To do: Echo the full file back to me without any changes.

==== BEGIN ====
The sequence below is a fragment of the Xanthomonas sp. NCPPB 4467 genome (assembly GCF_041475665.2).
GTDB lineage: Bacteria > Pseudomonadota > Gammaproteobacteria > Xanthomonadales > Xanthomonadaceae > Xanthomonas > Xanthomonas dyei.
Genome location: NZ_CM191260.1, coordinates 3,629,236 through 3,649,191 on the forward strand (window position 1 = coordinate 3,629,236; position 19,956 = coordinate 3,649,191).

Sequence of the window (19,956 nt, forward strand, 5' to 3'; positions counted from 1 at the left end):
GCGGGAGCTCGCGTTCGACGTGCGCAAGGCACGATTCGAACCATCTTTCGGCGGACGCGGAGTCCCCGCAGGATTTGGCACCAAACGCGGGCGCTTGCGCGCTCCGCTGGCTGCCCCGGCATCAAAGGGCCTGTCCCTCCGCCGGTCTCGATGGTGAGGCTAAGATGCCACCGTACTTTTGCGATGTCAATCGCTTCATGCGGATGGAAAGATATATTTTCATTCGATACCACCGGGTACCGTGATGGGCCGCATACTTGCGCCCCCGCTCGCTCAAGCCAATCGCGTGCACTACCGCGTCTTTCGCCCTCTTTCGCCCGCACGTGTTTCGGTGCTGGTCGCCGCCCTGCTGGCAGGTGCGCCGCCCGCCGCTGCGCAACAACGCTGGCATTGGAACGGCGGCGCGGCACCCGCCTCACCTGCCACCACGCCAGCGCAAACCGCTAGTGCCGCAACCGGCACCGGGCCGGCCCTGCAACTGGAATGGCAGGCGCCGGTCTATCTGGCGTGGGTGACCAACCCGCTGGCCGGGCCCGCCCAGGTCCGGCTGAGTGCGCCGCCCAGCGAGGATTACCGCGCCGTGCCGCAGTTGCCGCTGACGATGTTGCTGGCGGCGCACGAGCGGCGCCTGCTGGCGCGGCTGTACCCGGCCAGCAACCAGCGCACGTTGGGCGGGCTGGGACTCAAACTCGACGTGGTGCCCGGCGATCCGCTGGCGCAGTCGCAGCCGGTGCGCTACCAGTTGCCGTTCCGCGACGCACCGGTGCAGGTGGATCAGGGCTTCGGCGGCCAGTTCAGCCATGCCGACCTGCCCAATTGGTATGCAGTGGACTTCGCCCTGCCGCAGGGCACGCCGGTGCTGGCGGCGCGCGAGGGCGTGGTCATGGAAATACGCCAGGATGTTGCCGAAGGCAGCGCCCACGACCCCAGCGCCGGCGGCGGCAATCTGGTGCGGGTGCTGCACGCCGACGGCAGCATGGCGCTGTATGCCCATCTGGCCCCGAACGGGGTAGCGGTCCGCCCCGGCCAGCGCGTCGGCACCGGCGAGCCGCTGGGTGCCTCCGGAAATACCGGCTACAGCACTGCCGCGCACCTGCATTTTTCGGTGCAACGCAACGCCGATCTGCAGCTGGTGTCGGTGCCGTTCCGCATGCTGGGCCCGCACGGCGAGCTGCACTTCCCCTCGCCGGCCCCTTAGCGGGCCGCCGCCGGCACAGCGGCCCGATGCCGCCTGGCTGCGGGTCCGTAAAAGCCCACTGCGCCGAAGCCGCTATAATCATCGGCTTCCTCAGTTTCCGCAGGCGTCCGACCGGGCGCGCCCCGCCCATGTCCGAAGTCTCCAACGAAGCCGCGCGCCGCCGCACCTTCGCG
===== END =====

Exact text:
The sequence below is a fragment of the Xanthomonas sp. NCPPB 4467 genome (assembly GCF_041475665.2).
GTDB lineage: Bacteria > Pseudomonadota > Gammaproteobacteria > Xanthomonadales > Xanthomonadaceae > Xanthomonas > Xanthomonas dyei.
Genome location: NZ_CM191260.1, coordinates 3,629,236 through 3,649,191 on the forward strand (window position 1 = coordinate 3,629,236; position 19,956 = coordinate 3,649,191).

Sequence of the window (19,956 nt, forward strand, 5' to 3'; positions counted from 1 at the left end):
GCGGGAGCTCGCGTTCGACGTGCGCAAGGCACGATTCGAACCATCTTTCGGCGGACGCGGAGTCCCCGCAGGATTTGGCACCAAACGCGGGCGCTTGCGCGCTCCGCTGGCTGCCCCGGCATCAAAGGGCCTGTCCCTCCGCCGGTCTCGATGGTGAGGCTAAGATGCCACCGTACTTTTGCGATGTCAATCGCTTCATGCGGATGGAAAGATATATTTTCATTCGATACCACCGGGTACCGTGATGGGCCGCATACTTGCGCCCCCGCTCGCTCAAGCCAATCGCGTGCACTACCGCGTCTTTCGCCCTCTTTCGCCCGCACGTGTTTCGGTGCTGGTCGCCGCCCTGCTGGCAGGTGCGCCGCCCGCCGCTGCGCAACAACGCTGGCATTGGAACGGCGGCGCGGCACCCGCCTCACCTGCCACCACGCCAGCGCAAACCGCTAGTGCCGCAACCGGCACCGGGCCGGCCCTGCAACTGGAATGGCAGGCGCCGGTCTATCTGGCGTGGGTGACCAACCCGCTGGCCGGGCCCGCCCAGGTCCGGCTGAGTGCGCCGCCCAGCGAGGATTACCGCGCCGTGCCGCAGTTGCCGCTGACGATGTTGCTGGCGGCGCACGAGCGGCGCCTGCTGGCGCGGCTGTACCCGGCCAGCAACCAGCGCACGTTGGGCGGGCTGGGACTCAAACTCGACGTGGTGCCCGGCGATCCGCTGGCGCAGTCGCAGCCGGTGCGCTACCAGTTGCCGTTCCGCGACGCACCGGTGCAGGTGGATCAGGGCTTCGGCGGCCAGTTCAGCCATGCCGACCTGCCCAATTGGTATGCAGTGGACTTCGCCCTGCCGCAGGGCACGCCGGTGCTGGCGGCGCGCGAGGGCGTGGTCATGGAAATACGCCAGGATGTTGCCGAAGGCAGCGCCCACGACCCCAGCGCCGGCGGCGGCAATCTGGTGCGGGTGCTGCACGCCGACGGCAGCATGGCGCTGTATGCCCATCTGGCCCCGAACGGGGTAGCGGTCCGCCCCGGCCAGCGCGTCGGCACCGGCGAGCCGCTGGGTGCCTCCGGAAATACCGGCTACAGCACTGCCGCGCACCTGCATTTTTCGGTGCAACGCAACGCCGATCTGCAGCTGGTGTCGGTGCCGTTCCGCATGCTGGGCCCGCACGGCGAGCTGCACTTCCCCTCGCCGGCCCCTTAGCGGGCCGCCGCCGGCACAGCGGCCCGATGCCGCCTGGCTGCGGGTCCGTAAAAGCCCACTGCGCCGAAGCCGCTATAATCATCGGCTTCCTCAGTTTCCGCAGGCGTCCGACCGGGCGCGCCCCGCCCATGTCCGAAGTCTCCAACGAAGCCGCGCGCCGCCGCACCTTCGCG